BILLIE the wild dolphin shot to fame in the 1980s when she began swimming with racehorses in a South Australian River.
But it is her tail-walking prowess learnt from her captive cousins that lives on in one of the world’s only wild dolphin populations within a major city.
The female bottle-nosed dolphin would swim alongside the horses daily while they were being trained in the Port River in Adelaide, South Australia, earning her international fame. However, she went missing in 1988 and was eventually found trapped in a lock near Glenelg, one of South Australia’s most popular beaches.
Billie was taken to a marine park similar to a small Sea World, treated for her injuries and released back into the wild after living with the performing dolphins for just three weeks.
Adelaide Dolphin Sanctuary manager Cristina Vicente said Billie made her way back to the Port River and a few months later was seen tail-walking, a stunt normally only performed in captivity by trained dolphins.
Vicente said Billie and her friend Wave taught about seven of the female Port River dolphins to tail-walk across three generations before Billie’s death in 2009. Some of the dolphins still show off the skill today.
“She learnt to tail-walk by watching the captive dolphins and then she taught the wild dolphins when she was released. There’s no wild population in the world that can do that at the rate that happens in the Port, it’s pretty amazing,” she said.
About 40 wild bottle-nosed dolphins live in a sanctuary in Adelaide’s Port River.
The safe haven was created in 2005 to protect the dolphins from pollution and violent attacks.
Vicente said the Adelaide Dolphin Sanctuary, which recently celebrated its 10th anniversary, was created to improve water quality and habitat and protect the dolphins.
“There were a few cases of people shooting and spearing dolphins but there were no persons of interest identified so we were unaware where that anger against the animals was coming from,” she said.
“The water quality has been improving but there is definitely a history there of sediment and water quality that comes from many, many years of industrialisation. There has been an improvement as industries move on but also with better practices from the industries.”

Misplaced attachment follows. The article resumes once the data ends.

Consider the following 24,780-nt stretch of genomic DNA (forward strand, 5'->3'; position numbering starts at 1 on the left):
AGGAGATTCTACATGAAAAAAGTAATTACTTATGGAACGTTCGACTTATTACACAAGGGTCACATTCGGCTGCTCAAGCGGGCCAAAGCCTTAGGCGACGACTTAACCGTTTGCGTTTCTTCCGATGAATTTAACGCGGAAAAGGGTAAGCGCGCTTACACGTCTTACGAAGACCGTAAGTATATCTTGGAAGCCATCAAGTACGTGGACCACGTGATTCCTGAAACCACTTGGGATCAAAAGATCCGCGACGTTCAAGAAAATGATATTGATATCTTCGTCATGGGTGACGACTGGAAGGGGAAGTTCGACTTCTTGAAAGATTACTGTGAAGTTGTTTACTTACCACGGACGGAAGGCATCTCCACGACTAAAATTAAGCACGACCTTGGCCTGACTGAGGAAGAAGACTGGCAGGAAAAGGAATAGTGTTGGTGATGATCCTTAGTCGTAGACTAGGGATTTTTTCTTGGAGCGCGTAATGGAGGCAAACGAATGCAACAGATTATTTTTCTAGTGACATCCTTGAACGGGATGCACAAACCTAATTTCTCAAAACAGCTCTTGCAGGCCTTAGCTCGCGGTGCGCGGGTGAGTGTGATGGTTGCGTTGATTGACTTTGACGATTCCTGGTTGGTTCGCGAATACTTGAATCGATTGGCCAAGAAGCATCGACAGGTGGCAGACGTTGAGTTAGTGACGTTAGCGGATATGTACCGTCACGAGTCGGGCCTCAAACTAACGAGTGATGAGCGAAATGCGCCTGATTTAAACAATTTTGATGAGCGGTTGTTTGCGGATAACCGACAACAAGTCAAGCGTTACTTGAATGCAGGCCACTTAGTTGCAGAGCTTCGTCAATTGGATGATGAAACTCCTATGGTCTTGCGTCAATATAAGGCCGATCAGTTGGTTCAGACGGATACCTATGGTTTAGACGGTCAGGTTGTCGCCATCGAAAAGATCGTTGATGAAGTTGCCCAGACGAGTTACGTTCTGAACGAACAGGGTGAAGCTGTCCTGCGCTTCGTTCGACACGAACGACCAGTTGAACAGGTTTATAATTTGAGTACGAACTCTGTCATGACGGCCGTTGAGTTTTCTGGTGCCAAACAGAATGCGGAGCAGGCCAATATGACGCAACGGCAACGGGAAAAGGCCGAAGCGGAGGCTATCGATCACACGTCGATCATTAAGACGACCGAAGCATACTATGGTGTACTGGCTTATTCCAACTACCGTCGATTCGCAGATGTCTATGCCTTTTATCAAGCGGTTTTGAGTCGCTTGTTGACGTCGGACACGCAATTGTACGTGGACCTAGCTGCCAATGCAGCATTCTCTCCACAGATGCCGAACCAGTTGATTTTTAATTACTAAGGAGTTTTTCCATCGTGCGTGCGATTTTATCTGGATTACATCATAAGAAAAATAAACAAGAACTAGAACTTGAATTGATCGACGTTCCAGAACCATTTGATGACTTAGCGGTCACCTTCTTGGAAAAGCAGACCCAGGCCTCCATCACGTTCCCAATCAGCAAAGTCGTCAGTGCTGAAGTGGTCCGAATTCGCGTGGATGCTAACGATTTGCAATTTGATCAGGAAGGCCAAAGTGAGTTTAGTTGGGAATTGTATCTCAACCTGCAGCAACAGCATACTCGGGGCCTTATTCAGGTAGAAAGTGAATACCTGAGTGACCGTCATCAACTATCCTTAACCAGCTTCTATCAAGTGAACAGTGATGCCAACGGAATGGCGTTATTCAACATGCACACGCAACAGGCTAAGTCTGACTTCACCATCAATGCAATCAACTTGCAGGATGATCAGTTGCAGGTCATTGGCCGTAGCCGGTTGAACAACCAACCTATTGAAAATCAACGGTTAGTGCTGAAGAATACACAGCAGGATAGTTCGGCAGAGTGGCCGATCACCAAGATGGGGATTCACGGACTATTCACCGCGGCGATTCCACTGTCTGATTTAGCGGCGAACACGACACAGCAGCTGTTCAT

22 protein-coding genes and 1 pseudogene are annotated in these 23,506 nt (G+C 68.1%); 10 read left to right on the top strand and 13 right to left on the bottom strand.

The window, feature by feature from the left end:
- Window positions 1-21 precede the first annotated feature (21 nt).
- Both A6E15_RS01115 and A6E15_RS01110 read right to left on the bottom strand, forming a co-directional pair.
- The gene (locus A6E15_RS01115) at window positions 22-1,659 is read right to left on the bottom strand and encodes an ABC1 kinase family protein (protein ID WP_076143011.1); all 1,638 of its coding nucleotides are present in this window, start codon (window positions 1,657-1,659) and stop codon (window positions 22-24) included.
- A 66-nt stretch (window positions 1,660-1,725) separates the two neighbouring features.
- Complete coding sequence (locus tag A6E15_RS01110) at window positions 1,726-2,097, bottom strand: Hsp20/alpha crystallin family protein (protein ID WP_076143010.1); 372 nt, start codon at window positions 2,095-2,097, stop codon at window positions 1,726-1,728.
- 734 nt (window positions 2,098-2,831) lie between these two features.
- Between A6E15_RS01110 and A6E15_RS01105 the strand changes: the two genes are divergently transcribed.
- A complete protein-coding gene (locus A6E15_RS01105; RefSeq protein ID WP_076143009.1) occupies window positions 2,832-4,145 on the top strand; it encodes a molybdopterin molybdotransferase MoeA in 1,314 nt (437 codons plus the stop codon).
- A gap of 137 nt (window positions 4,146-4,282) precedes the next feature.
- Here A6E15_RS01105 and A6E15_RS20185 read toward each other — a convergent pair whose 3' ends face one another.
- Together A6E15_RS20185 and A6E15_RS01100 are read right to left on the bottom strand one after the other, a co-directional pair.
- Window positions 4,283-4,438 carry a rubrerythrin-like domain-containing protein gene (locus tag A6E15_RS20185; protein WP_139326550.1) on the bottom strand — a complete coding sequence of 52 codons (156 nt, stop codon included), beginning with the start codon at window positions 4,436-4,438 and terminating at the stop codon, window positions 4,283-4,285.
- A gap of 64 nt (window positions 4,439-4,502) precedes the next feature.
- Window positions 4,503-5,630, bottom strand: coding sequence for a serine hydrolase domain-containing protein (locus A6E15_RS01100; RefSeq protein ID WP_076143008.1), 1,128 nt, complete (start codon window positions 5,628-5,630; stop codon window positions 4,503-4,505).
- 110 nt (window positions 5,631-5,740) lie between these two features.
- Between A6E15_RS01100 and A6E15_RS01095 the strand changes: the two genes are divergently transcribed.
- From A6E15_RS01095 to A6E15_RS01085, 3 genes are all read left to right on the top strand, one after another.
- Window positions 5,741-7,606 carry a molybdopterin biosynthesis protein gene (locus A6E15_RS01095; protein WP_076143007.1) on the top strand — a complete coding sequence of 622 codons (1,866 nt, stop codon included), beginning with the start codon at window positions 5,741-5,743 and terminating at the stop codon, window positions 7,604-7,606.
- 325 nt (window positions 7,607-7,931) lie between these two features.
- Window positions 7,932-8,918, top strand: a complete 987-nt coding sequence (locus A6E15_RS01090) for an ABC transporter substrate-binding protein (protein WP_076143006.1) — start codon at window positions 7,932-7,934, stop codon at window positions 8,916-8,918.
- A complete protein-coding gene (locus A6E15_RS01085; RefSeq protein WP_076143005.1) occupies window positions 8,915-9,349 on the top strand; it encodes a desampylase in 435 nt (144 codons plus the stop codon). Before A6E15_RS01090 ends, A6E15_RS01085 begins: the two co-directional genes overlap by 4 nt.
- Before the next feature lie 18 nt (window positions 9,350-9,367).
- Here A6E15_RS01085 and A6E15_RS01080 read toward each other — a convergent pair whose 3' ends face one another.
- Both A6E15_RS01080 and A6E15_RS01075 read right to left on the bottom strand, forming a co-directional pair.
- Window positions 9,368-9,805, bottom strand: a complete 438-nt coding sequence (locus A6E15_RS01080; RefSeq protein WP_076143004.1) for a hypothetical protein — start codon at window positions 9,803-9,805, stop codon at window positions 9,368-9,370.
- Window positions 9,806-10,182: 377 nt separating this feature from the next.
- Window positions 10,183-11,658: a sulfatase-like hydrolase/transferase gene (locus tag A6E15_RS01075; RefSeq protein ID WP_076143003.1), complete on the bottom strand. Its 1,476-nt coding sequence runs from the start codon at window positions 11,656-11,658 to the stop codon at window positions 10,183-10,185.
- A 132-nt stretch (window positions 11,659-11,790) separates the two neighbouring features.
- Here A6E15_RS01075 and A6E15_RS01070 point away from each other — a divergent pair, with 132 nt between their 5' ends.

Conservation officers and about 50 volunteers work to educate people and increase public awareness of the dolphins in and around the sanctuary.
It has also become an important tourist attraction with two boat operators taking more than 100,000 people on dolphin cruises to see the wild dolphins in the river.
“There is certainly quite a big percentage of international visitors who come and visit the dolphin sanctuary,” Vicente said.
“We also have two kayak tour operators and a lot of people choose to view the dolphins from the land. It’s one of the most amazing things about the sanctuary is the kind of wildlife experience you can have from land without having to get into a vessel. In some cases it is even better than being in a boat.”
Vicente said the sanctuary provided a unique opportunity see natural behaviours of wild dolphins – including tail-walking - in an urban setting.
“You can arrive by train and see something that otherwise you would have to spend weeks and weeks at sea on research vessels to witness all kinds of behaviours that are pretty amazing. I’m not aware of that privilege anywhere else.
“They all have names because they live so close to the city - we have a great knowledge of their life cycles, who are their brothers and sisters, their practical behaviours and personalities … there’s not many places in the world where you can do that.”
The Adelaide Dolphin Sanctuary covers a 118 km² area – about the size of 14,000 soccer pitches. The mangroves, seagrass, saltmarsh, tidal flats, tidal creeks and estuarine rivers in the sanctuary provide vital habitat and food for the dolphins.
“It’s quite shallow so it offers protection from predators like sharks and protection from tides and storms so with the improving water quality and if you look at the whole area it’s actually a pretty amazing area for the dolphins to live in.”
South Australian Environment Minister Ian Hunter said the Adelaide Dolphin Sanctuary allowed the resident dolphins to flourish and breed and had become one of Australia’s “natural gems”.
He said the area also attracted about 200 visiting dolphins a year from nearby Gulf St Vincent.
“The Adelaide Dolphin Sanctuary is a prime example of South Australia’s nature based tourism offering, which contributes $1.1 billion a year to our economy,” Hunter said.